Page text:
Slow news days and movements.

Gerard Cunningham.

During the 1970s and into the 1980s, you could tell the silly season had officially arrived when the Sunday Press ran a story asking if Neil Blaney was about to rejoin Fianna Fáil. Some time between the dénouement of Garret FitzGerald’s time as Taoiseach and the dispatch of the Sunday Press, the silly season signifier metamorphosised into a piece on whether the government should rejoin the Commonwealth, inevitably by Éamon Ó Cuív.

Sometimes, just for a change, the story would be ‘Arming The Guards’, ‘Abolishing Compulsory Irish From The Leaving’ or the ever-popular ‘Getting Rid Of The Seanad’. No-hopers, all.

As late as 1996 the dearth of summertime meat allowed James Gogarty to impose himself on the public consciousness in July and to sustain a paranoia in the body politic so far into September that it spawned at least one , and arguably three, tribunals over succeeding years.

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The old reliables were stories editors knew they could reheat when things got quiet as the Oireachtas went on holidays and the courts shut up shop for the summer.

Things are a little more disciplined now, and the MacGill Summer School marks the end of the Dáil term, albeit endured by an increasingly sceptical press.

Politicians, academics and other worthies are relied upon to reflect in depth, as they see it, on what a wonderful country Ireland would be if they spent the other 51 weeks practising what they preach in Donegal, and the political correspondents get to enjoy a few pints in Glenties pubs in the company of the plain, ageing, people of Ireland.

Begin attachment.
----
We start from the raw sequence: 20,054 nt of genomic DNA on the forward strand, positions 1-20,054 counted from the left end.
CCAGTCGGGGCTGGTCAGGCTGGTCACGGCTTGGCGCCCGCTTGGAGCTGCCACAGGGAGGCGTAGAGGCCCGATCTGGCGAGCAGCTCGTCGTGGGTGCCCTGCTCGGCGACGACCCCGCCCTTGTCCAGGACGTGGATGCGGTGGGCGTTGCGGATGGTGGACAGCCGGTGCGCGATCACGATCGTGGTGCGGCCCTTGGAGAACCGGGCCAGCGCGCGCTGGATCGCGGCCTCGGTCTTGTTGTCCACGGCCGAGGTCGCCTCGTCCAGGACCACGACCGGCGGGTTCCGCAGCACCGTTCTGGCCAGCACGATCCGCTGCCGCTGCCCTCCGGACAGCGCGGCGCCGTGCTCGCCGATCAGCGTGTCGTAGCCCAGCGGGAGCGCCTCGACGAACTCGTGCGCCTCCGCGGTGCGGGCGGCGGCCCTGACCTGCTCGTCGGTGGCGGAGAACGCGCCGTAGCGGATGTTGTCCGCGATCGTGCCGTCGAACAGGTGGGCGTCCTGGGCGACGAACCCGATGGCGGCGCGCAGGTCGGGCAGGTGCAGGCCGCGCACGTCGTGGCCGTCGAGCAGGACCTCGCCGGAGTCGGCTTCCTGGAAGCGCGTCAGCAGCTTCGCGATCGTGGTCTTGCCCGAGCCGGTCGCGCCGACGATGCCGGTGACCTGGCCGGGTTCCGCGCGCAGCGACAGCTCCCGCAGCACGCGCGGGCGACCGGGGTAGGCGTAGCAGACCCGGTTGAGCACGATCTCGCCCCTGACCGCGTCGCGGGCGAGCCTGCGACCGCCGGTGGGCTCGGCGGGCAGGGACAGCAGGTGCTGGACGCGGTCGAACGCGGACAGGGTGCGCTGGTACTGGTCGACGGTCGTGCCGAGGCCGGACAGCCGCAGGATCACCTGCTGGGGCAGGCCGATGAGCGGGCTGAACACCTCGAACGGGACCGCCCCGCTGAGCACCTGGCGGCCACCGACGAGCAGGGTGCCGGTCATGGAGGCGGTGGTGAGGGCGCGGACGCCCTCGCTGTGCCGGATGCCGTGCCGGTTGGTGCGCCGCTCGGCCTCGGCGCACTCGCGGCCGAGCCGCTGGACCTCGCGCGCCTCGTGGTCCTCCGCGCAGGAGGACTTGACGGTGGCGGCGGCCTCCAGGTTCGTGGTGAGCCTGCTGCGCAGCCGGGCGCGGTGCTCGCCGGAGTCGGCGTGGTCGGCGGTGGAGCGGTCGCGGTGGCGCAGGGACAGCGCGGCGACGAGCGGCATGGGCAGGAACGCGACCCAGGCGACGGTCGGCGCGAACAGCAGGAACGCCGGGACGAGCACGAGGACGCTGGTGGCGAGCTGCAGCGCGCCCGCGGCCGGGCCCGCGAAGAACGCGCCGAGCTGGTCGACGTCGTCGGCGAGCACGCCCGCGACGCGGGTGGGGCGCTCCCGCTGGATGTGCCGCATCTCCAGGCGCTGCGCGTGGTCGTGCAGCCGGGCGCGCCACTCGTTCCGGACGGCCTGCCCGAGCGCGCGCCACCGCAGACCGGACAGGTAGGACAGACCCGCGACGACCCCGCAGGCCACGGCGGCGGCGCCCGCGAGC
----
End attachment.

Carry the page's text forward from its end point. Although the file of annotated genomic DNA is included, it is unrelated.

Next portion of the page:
The silly season doesn’t mean there isn’t any news to report. There are alleged genocides in the Middle East, Ebola in Africa, and the ongoing war of nerves between Russia and Ukraine. And there are all those commemorations marking the outbreak of the First World War.

But newspapers are set up to serve their audiences, and news, like politics, is ultimately local.

In ‘Why are National Parliaments so Unpopular? Journalism, Information and Sentiment’, DCU political scientist Eoin O’Malley and others published a graph showing the number of political articles appearing each month in five Irish daily newspapers in 2012.

The graph provides a striking visual illustration of the silly season effect, as it dips perilously in August. But political coverage is about personalities and party power struggles, and not so much about policies, so there’s not much to write about when the protagonists are on holidays.

“This decline in political coverage is most pronounced for the Irish Times and the Irish Examiner”, O’Malley noted. “The findings suggest that political coverage in these newspapers depends to a greater extent on stories emanating from the Government and Oireachtas”.

There was also a less-pronounced dip in April when the Oireachtas sat for just six days (because of Easter) but when the Government continued to meet.

Reporters complain all the time about slow news days, when a cute dog in distress leads the headlines. According to journalistic legend, the BBC took this to its logical conclusion on the Good Friday of 18 April 1930, as the newsreader solemnly announced “There is no news today”. For the rest of the bulletin listeners were treated to a piece of piano music.

But there is another kind of slow news day. The Slow News movement advocates a more reflective news, taking time to stand back from a story and repeat it in full, rather than simply posting the latest updates daily without context. Take a moment to think of how many government reports, inquiries, or legislative changes are reported in full. At any given time, one or two major stories will drown out the others.

Slow News takes those stories that get lost (or sometimes, deliberately buried) in the rush, and gives them the attention they deserve. What better time than the silly season, as the airwaves fill again with wafts of Tom McGurk and Kathryn Thomas to revisit and re-analyse those unread or under-digested reports?

“The problem is not the new technology of the news, but rather how quickly we have been enslaved by it”, veteran US political journalist Walter Shapiro wrote about Slow News. “Thinking, real thinking, takes as much time today as it did when the news was disseminated by fast-fingered telegraph operators. Deprived of context, facts do not speak for themselves. Analysis and interpretation of the news are needed to spur comprehension – and not just as an excuse for ideological rants and as a way to rack up cheap political points”. •